The Ins and Outs of Low VOC Paint

What Is Low VOC Paint?

Volatile organic compounds (VOC’s) are gases that are emitted by various solids and liquids. With many having short- and long-term adverse health effects. Traditional paint solvents often contain high quantities of VOCs. Conversely, low VOC paints have relatively low levels of VOC’s. Low VOC paint has been shown to improve indoor air quality and reduce urban smog. A few of the benefits of using low VOC paint include low odor, clean air, and safer technology. In addition, low VOC paint is extremely durable and has a washable finish.

History of Low VOC Paint

1900s: Mass production of paint begins. Binders, additives, and solvents are added to paint, increasing the amount of VOCs in commercial paint.

1960: Paint manufactures incorporate as much lead and VOC’s as they see fit.

1966: Los Angeles, California institutes Rule 66. The first law attempting to limit the amount of VOCs in paint.

1967: The Federal Government enforces the new Clean Air Act (CCA). The first Federal law attempting to limit the amount of VOCs in paint.

1990: The Clean Air Act is updated and adds 189 toxins that must be removed from the environment.

1992: Glidden Company produces the first VOC-free coating. High prices limit its adoption.

2005: The Green Chemistry Research & Development Act is enacted. The passage of this law increases the awareness of green chemistry and its attempt to decrease air pollution.

Side Effects of VOCs

The ability of organic chemicals to cause health effects will vary greatly. As with other pollutants, the extent and nature of the health effect will depend on many factors including the level of exposure and length of time exposed. 

Key signs and symptoms that are associated with exposure to VOCs:

  • conjunctival irritation

  • nose and throat discomfort

  • headache

  • allergic skin reaction

  • dyspnea

  • declines in serum cholinesterase levels

  • nausea

  • emesis

  • epistaxis

  • fatigue

  • dizziness

Immediate symptoms that are associated with longer exposure to VOCs include:

  • Eye and respiratory tract irritation

  • headaches

  • dizziness

  • visual disorders and memory impairment

Some of the long-term health effects of VOC exposure include:

  • Eye, nose and throat irritation

  • Headaches, loss of coordination and nausea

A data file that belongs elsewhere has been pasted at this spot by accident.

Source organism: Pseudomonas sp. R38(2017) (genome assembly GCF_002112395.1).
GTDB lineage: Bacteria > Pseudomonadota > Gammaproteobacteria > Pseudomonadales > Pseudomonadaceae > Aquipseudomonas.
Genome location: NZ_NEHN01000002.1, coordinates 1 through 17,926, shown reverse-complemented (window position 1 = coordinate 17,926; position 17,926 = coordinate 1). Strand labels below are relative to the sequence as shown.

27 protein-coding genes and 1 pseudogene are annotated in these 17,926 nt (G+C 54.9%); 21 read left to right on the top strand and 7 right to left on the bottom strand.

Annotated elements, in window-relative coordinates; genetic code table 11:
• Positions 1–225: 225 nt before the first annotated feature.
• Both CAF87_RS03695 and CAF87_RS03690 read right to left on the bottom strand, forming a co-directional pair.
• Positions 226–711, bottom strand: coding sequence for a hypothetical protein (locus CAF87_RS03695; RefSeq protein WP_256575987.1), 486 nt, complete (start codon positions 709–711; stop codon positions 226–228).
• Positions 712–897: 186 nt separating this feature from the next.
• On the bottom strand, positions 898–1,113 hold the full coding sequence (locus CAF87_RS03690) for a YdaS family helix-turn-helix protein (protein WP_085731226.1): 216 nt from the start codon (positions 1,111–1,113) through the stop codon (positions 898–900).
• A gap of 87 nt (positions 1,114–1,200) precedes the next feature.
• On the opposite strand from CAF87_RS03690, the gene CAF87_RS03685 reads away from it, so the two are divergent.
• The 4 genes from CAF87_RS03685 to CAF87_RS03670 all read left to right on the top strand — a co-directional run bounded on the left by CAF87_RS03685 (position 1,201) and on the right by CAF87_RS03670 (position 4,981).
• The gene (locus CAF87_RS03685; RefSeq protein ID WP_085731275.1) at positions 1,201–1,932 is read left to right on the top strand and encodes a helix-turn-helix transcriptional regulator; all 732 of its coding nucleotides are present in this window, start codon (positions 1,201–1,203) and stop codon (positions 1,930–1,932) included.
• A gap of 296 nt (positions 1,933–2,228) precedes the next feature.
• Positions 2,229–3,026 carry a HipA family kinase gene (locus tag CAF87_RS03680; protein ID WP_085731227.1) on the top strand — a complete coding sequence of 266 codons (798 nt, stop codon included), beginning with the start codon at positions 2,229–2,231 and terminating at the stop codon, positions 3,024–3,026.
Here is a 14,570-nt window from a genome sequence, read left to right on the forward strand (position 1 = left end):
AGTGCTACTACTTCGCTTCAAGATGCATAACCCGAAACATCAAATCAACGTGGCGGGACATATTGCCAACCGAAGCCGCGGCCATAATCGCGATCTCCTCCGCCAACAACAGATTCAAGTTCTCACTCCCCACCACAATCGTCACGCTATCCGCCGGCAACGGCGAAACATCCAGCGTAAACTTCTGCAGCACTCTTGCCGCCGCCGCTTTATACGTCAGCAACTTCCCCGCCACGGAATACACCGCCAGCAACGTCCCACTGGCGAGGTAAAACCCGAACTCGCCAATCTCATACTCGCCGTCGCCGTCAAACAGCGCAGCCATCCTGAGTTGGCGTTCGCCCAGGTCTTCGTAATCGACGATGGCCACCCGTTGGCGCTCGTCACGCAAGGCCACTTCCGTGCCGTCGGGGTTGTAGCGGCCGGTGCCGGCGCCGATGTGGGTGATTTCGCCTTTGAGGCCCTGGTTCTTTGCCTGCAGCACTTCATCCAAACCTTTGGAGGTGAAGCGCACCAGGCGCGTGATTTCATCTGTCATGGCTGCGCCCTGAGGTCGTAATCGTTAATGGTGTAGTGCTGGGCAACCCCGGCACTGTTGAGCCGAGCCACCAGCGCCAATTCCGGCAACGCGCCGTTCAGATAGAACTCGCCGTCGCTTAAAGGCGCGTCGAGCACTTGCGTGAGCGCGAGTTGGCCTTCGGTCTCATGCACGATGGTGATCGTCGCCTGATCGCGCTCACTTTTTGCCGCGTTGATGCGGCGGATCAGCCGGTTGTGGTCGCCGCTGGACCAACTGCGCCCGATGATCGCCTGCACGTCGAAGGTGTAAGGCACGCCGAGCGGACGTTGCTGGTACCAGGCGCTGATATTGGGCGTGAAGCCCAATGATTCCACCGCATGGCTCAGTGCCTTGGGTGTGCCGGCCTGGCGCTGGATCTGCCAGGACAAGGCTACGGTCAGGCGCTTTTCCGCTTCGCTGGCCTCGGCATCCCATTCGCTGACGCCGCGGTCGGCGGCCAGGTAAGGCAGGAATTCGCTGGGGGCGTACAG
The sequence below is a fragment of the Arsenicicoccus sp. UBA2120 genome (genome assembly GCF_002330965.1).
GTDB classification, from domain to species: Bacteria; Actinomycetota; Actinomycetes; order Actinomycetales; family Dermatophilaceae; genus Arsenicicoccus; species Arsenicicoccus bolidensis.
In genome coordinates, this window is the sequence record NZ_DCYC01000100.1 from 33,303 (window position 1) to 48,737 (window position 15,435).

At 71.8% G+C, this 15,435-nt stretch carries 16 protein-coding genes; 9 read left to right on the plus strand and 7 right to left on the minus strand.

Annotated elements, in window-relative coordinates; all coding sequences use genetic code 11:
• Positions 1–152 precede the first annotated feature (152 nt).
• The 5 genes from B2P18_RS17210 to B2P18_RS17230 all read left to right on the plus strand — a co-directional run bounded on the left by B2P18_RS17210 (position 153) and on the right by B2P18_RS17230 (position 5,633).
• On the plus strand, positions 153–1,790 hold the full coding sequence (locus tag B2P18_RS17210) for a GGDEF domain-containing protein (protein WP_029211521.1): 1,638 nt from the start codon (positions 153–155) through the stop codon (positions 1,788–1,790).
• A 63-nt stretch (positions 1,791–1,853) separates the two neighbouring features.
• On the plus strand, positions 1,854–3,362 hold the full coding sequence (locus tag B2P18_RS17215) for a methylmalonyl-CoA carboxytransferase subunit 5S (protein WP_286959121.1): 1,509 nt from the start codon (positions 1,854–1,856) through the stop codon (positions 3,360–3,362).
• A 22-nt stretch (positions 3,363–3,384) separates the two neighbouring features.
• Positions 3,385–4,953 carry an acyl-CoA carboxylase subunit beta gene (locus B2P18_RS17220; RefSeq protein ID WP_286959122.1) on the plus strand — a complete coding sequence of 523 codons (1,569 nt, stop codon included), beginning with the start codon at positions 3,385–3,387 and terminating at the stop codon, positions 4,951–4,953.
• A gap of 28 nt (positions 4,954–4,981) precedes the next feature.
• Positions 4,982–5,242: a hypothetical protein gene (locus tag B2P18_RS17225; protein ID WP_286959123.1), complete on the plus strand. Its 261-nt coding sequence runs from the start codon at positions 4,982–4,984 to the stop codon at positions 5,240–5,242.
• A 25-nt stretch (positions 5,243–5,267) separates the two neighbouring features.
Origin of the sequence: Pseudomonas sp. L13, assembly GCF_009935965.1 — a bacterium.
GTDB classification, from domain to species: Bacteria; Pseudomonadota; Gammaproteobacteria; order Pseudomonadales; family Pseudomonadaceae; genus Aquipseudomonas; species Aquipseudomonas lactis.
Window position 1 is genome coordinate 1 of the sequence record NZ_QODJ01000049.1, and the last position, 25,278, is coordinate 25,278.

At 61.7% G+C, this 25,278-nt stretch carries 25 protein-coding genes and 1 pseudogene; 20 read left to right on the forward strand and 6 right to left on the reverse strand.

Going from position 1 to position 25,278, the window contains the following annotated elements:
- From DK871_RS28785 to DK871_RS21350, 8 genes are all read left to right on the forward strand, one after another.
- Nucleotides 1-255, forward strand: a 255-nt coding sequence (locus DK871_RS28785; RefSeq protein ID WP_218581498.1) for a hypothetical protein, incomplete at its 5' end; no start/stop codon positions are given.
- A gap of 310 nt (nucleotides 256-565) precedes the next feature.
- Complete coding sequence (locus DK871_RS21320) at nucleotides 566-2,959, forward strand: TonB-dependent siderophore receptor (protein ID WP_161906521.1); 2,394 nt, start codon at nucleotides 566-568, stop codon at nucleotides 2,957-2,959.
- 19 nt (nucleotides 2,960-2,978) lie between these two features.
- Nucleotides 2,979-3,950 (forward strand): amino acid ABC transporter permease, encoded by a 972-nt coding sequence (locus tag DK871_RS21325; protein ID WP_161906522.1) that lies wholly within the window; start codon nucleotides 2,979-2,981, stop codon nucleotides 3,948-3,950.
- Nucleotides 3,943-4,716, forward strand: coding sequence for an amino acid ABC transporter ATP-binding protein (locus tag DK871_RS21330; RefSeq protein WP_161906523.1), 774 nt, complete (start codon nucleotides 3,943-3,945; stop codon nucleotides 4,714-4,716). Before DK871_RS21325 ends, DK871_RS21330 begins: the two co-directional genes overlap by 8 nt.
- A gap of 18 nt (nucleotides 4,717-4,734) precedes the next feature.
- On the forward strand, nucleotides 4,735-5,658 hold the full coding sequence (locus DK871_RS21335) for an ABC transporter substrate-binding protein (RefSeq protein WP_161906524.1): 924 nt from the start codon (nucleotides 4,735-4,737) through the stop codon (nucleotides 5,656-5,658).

• Damage to the liver, kidney and central nervous system

  • Some organics can cause cancer in animals, some are suspected or known to cause cancer in humans.

How Low VOC Paint Is Different Than Normal Paint

Low VOC Paint:

Low VOC paints have reduced amounts of volatile organic compounds. This means that they do not release as much gas (VOCs) when compared to traditional paints. One important fact to remember is that low VOC does not mean NO VOC. Low VOC only means it has a lower amount of VOCs compared to that of traditional paint. Currently, there is no set standard that defines what "low" means. Therefore, be careful when reading labels when buying paint. 

Low VOC Paint Brands:
  • Behr

  • Farrow & Ball

  • Para

No VOC Paint:

Paints with no VOCs have absolutely no volatile organic compounds in them. But keep in mind, just because it is missing VOCs doesn't mean its chemical free. In fact, the paint tinting process can sometimes add some VOCs. That said, these are still a great option.

No VOC Paint Brands:
  • AFM Safecoat

  • Behr

  • Benjamin Moore

  • Sherwin Williams

  • Yolo Colorhouse

Pros and Cons of Using Low VOC Paint

Pros:

The first advantage of using low and no VOC paint that you will notice is the diminished odor. Some additional advantages include quick drying time, good coverage, and a durable finish. And to top it all of, they are now easy to find and easily applied.

Cons:

Unfortunately sometimes these low and no VOC paints can have additional additives which are also toxic. So just keep this in mind and check with your retailer to learn about everything that is inside your paint.

Where to Buy Low VOC Paint

Low VOC paint and NO VOC paint can be purchased at most hardware stores. Although, some types of paint may not actually be labeled as low VOC paint. To ensure the type of paint that you are buying make sure to check the VOC content. The table below breaks down what is considered low VOC and what is considered as a NO VOC paint.

  • To be considered low-VOC, the paint should contain <50 g/l of VOC.

  • To be considered zero-VOC, the paint should contain <5 g/l of VOC.

Price of Low VOC Paint

Currently, Zero/NO VOC paints, are typically more expensive than low VOC or conventional paints. And they usually cost about $30/gallon or more. However, with all things considered, this is still not unreasonable given that conventional paints can cost up to $50 or more a gallon. But keep in mind that these products might just be on the higher end of pricing for conventional paint. So depending upon the type of paint you buy, the brand, and the quality, the price can vary dramatically. 

Conclusion

No and low VOC paint is safer for your health, the environment, and all those that are around to get that no paint smell. Despite the fact that they might cost slightly more than conventional paint of the same quality, the price difference is worth it. By making this simple change in your next home project you can decrease the amount of toxic chemicals in your local environment. On top of all this, no and low VOC paint is easy to find and easy to apply. Make the change today, begin using no and low VOC paint in your home.

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Tyler Farr
 

Tyler is an energetic nature enthusiast who is currently considering moving into a tiny house. Tyler and his wife enjoy hiking, mountain biking, camping, and doing anything in the great outdoors. He hopes that the articles he writes will help others learn how important it is to take care of the environment.

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